Nigeria’s energy sector still optimistic - CNBC Africa

Nigeria’s energy sector still optimistic

Western Africa

by Dara Rhodes 0

Oil prices are still getting support from supply concerns and middle east tensions. Photo: Getty images.

In the latest report by Ecobank’s Middle Africa Market Update; Oil and Gas, an extended winter period helped the oil prices rise above $105 per barrel in major importing countries and it could hold above this on supply concerns such as the crisis in Libya, South Sudan and Venezuela.

 “Last year it was different in the sense that we had some of the major oil fields down by the first quarter of the year and so Q1 revenues in 2013 were significantly affected. I think we had about 15 per cent reduction compared to what the budget estimate was,” Dolapo Oni, Oil and Gas Analyst at Ecobank told CNBC Africa.

With Nigeria currently producing about 2.2 million barrels per day and oil prices still high at about 110, many experts are optimistic about the sector this year. Oni believes that this is good as it could mean that some of what the government is currently doing is working and production is stable.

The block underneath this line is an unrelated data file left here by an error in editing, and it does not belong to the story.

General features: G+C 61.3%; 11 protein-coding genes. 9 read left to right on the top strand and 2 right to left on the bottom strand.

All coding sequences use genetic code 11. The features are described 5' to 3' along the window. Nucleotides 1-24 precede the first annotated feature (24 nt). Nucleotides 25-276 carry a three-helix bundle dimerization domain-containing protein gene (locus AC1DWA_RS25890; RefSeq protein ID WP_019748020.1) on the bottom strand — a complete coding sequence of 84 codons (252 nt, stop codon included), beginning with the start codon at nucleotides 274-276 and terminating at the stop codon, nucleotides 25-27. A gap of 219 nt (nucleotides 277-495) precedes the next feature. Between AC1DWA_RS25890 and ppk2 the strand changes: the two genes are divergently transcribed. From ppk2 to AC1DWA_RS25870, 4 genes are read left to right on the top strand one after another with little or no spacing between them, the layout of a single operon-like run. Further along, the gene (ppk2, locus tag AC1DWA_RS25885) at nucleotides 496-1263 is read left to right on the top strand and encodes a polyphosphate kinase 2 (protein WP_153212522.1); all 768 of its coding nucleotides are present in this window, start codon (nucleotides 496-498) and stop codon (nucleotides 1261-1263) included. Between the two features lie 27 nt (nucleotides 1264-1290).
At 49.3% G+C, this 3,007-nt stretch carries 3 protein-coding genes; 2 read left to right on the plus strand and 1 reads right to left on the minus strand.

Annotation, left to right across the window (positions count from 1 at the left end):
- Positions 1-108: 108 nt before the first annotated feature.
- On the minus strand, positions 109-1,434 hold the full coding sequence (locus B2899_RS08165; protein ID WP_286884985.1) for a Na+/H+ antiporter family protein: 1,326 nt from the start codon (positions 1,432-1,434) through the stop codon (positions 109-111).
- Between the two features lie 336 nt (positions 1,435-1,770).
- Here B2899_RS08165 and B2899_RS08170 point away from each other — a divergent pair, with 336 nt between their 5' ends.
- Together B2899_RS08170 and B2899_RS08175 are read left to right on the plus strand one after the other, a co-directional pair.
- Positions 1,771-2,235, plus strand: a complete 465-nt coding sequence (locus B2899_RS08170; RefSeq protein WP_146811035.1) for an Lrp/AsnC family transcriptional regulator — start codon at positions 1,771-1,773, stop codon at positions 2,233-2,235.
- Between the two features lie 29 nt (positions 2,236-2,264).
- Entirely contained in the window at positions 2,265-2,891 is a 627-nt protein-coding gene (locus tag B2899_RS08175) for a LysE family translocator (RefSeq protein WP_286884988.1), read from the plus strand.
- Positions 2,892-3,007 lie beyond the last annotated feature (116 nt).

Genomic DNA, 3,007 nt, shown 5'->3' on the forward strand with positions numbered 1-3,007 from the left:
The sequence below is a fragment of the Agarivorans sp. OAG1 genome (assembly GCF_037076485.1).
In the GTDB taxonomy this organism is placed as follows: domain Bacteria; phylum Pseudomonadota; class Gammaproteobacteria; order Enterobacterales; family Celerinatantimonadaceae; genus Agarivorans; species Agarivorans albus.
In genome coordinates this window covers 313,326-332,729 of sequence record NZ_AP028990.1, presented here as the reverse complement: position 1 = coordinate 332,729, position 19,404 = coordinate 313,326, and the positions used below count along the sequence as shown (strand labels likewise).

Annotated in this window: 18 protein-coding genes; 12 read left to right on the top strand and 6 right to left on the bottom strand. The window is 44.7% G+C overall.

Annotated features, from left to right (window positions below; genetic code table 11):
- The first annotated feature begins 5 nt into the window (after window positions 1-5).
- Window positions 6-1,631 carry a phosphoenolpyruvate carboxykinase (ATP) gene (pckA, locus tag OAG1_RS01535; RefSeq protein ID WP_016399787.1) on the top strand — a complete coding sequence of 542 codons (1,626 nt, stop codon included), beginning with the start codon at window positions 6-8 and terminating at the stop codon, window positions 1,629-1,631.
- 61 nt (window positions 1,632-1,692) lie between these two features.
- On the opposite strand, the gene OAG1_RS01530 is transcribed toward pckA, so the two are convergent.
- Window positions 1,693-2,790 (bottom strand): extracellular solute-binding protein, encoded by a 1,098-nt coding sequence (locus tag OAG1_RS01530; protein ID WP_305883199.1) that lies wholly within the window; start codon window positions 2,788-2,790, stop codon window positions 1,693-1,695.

“I think when we begin to see the end of some of these divestments that are still on-going and some of the productions actually shift to the independents, and they begin to ramp up on production, some of that production could still come back,” he explained.

The new marginal fields licensing round that is to see 31 oil fields up for sale by the Federal Government has been delayed as modalities and information on all the fields on offer have not yet been published by the ministry of petroleum resources.

“With the marginal fields, the government has realised that it didn’t really work well in the past. We licenced 24 fields and up till date only about eight of them are producing and so to avoid some of the issues we had with funding, with actual technical ability to explore the resources on those fields,” he said.

According to Oni, the delay is as a result of the government trying to ensure that the companies that are interested are companies that possess the funding capacity and setting out a process to ensure that all angles are properly processed.

“So it’s likely to be a more rigorous process to ensure that once the fields are awarded to you, you can actually take up on the field and start all your exploration activities as fast as possible,” he added.